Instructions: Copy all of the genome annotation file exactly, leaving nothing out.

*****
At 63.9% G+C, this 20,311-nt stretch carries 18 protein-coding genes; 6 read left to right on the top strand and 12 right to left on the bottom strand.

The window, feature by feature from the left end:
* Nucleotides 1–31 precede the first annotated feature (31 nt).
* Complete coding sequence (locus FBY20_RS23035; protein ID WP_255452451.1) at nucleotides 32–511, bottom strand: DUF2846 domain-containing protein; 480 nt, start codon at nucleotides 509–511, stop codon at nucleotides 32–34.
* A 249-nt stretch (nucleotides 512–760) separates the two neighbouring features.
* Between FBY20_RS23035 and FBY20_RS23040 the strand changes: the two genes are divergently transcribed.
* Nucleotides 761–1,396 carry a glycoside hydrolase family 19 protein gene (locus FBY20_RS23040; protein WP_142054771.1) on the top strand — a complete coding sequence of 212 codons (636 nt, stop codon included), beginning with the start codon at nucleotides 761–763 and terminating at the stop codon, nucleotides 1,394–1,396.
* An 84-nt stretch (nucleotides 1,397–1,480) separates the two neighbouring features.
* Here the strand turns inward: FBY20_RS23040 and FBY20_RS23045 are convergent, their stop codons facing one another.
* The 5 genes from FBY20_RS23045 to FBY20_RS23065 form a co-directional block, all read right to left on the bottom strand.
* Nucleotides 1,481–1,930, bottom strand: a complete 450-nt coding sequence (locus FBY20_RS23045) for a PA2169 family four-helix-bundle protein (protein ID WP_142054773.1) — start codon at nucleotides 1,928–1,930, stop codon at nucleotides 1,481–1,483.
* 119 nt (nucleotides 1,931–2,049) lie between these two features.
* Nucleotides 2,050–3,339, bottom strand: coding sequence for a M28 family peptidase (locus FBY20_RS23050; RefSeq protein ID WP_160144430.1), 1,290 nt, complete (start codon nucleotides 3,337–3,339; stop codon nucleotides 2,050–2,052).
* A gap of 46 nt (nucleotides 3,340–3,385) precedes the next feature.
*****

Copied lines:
At 63.9% G+C, this 20,311-nt stretch carries 18 protein-coding genes; 6 read left to right on the top strand and 12 right to left on the bottom strand.

The window, feature by feature from the left end:
* Nucleotides 1–31 precede the first annotated feature (31 nt).
* Complete coding sequence (locus FBY20_RS23035; protein ID WP_255452451.1) at nucleotides 32–511, bottom strand: DUF2846 domain-containing protein; 480 nt, start codon at nucleotides 509–511, stop codon at nucleotides 32–34.
* A 249-nt stretch (nucleotides 512–760) separates the two neighbouring features.
* Between FBY20_RS23035 and FBY20_RS23040 the strand changes: the two genes are divergently transcribed.
* Nucleotides 761–1,396 carry a glycoside hydrolase family 19 protein gene (locus FBY20_RS23040; protein WP_142054771.1) on the top strand — a complete coding sequence of 212 codons (636 nt, stop codon included), beginning with the start codon at nucleotides 761–763 and terminating at the stop codon, nucleotides 1,394–1,396.
* An 84-nt stretch (nucleotides 1,397–1,480) separates the two neighbouring features.
* Here the strand turns inward: FBY20_RS23040 and FBY20_RS23045 are convergent, their stop codons facing one another.
* The 5 genes from FBY20_RS23045 to FBY20_RS23065 form a co-directional block, all read right to left on the bottom strand.
* Nucleotides 1,481–1,930, bottom strand: a complete 450-nt coding sequence (locus FBY20_RS23045) for a PA2169 family four-helix-bundle protein (protein ID WP_142054773.1) — start codon at nucleotides 1,928–1,930, stop codon at nucleotides 1,481–1,483.
* 119 nt (nucleotides 1,931–2,049) lie between these two features.
* Nucleotides 2,050–3,339, bottom strand: coding sequence for a M28 family peptidase (locus FBY20_RS23050; RefSeq protein ID WP_160144430.1), 1,290 nt, complete (start codon nucleotides 3,337–3,339; stop codon nucleotides 2,050–2,052).
* A gap of 46 nt (nucleotides 3,340–3,385) precedes the next feature.